When construction of the Brighton Building completed in 1903, it was the city’s first skyscraper. The eight-story building is an Art Deco interpretation of the popular Italianate architectural style as seen in its Renaissance-inspired cornices, striped stone work, and neoclassical window moldings.
Empsall’s history starts in 1907 when local dry goods merchant, Frank A. Empsall, purchased the Florintine D. Roth store in the Brighton Building. Empsall spent months renovating the building before he reopened it later that year, adding a new wing off the back of the building and sculpted terra cotta masonry, glazed brickwork, and red mahogany interiors. When it opened, the first three floors housed the Frank A. Empsall and Co. Department Store.
Empsall’s business model was similar to department stores like Sears & Roebuck. Empsall’s offered upscale tailored-clothing, home furnishings, bedding, a photography studio, and a tearoom that served 275 people a day at its height and was famous for its pecan pie. The department store had branded goods, for example, porcelain dinner services from Limoges, France. Empsall's also published season style catalogs through which it conducted a popular mail-order business. The store had a total of 33 departments until 1938.
Frank A. Empsall ran his department store for 13 years before retiring at age 53. He sold the majority of his shares to Frank B. Clark a resident of nearby Dexter, New York, and a man named Henry A. Hickok. Frank Clark, operated the business until his death in 1937, after which point management of Empsall’s transferred to his son, Edwin S. Clark. Edwin S. Clark managed the company with his mother Mrs. Frank B. Clark serving as vice president.
In 1938 Edwin Clark remodeled and expanded Empsall’s. The front of the building was remodeled with black granite, bronze grills for the windows, and a new main entrance. Edwin Clark also added 17 new departments, bringing the total from 33 in 1923 to 50 by 1938. The new departments includied interior decorating, a drapery workroom, furniture, picture framing, carpeting and linoleum sections, and an optical department.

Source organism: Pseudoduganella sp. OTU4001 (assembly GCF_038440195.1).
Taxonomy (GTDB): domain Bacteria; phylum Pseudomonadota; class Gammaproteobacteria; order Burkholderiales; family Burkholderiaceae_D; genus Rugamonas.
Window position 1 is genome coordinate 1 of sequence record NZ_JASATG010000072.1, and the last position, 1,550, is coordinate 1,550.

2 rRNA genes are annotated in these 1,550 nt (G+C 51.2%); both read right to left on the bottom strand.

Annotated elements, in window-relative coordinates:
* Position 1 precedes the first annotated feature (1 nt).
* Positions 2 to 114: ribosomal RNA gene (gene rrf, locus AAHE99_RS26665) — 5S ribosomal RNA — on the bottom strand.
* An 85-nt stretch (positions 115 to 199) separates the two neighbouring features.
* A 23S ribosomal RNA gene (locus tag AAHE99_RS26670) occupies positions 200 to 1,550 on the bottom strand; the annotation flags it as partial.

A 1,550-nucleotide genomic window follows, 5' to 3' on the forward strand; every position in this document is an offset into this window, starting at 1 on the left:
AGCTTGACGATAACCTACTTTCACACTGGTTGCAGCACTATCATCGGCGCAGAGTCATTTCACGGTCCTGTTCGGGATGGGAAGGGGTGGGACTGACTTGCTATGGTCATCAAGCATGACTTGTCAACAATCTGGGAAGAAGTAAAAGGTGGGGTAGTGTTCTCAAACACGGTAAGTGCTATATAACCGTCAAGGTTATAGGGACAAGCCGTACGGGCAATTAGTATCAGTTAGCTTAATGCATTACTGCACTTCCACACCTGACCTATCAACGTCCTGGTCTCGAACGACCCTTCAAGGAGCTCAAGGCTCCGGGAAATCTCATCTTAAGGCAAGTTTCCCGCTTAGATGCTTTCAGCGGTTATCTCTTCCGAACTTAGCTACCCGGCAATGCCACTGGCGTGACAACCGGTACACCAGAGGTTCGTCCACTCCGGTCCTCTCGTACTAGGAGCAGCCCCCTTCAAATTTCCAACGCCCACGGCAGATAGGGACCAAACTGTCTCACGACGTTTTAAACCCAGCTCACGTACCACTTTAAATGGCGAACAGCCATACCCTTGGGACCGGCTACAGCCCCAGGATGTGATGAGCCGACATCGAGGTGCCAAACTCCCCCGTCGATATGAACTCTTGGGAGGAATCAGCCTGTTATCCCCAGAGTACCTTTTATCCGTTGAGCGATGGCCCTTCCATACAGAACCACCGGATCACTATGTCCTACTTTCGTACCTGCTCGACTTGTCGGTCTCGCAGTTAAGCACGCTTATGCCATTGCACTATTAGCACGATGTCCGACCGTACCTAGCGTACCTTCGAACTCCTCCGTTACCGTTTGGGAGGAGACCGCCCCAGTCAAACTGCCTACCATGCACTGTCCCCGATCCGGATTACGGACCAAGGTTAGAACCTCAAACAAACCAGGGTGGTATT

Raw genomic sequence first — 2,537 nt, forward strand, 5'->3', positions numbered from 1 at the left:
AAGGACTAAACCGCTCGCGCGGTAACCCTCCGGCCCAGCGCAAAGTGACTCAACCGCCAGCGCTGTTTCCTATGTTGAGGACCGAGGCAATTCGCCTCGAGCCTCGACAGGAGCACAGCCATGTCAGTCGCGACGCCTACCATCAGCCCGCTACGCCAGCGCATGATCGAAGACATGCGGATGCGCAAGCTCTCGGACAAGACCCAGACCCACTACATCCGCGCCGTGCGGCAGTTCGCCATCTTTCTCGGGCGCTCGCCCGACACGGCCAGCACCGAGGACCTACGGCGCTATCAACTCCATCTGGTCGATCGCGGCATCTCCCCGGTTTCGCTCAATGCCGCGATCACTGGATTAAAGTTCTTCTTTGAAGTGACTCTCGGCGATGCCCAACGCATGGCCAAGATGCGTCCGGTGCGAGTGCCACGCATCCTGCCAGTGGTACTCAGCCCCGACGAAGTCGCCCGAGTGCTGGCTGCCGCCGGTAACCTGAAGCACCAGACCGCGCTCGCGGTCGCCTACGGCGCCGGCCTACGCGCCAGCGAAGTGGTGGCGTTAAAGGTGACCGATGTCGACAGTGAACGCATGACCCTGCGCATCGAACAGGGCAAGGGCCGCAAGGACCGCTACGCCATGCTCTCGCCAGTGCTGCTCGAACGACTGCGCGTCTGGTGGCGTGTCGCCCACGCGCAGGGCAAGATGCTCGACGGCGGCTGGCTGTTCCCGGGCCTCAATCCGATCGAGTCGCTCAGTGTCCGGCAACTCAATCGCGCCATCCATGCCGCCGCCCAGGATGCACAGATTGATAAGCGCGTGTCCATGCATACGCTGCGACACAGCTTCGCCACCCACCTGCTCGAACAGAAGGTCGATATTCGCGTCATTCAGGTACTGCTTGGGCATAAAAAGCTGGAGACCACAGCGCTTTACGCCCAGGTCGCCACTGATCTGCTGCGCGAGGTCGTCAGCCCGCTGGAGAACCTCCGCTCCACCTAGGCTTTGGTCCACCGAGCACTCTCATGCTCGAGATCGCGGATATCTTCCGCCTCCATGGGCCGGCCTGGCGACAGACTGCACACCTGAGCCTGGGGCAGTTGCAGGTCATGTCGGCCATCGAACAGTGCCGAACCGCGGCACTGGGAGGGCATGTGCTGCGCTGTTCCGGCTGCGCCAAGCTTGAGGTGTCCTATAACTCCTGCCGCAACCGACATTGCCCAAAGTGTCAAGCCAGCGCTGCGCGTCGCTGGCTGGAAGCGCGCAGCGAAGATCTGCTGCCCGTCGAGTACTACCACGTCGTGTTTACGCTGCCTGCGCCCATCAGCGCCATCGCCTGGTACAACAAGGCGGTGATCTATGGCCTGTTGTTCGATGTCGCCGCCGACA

Edwin Clark operated Empsall’s until his death in 1948. His widow Lucille Clark Matthews then became president and owner until the store was sold to three partners in 1990: Geno E. Martini, Marion A. Capone, who served as the store’s general manager in 1986, and Shirley R. Gilbert who ran the department store until it closed in 1993. Once the cornerstone of commerce in Public Square, Empsall’s succumbed to a lack of financing after the February 1993 collapse of Jefferson National Bank.
Since Emspall’s closing, the Brighton Building has gone through a series of changes. In 1992, Neighbors of Watertown, the city’s housing authority, raised $3.2 million to renovate and convert the top six floors of the Brighton into 36 apartments. In 2015, they received an additional $792,000 which allowed an expansion to 44 apartments. The units were designated for low-income households, with nine units allotted for use by the city’s homeless residents. The buildings bottom floors have served as a night club and music venue called the Dungeon, and two different family fun center’s similar to Discovery Zone: Velocity, and the current business, Fun Xcape.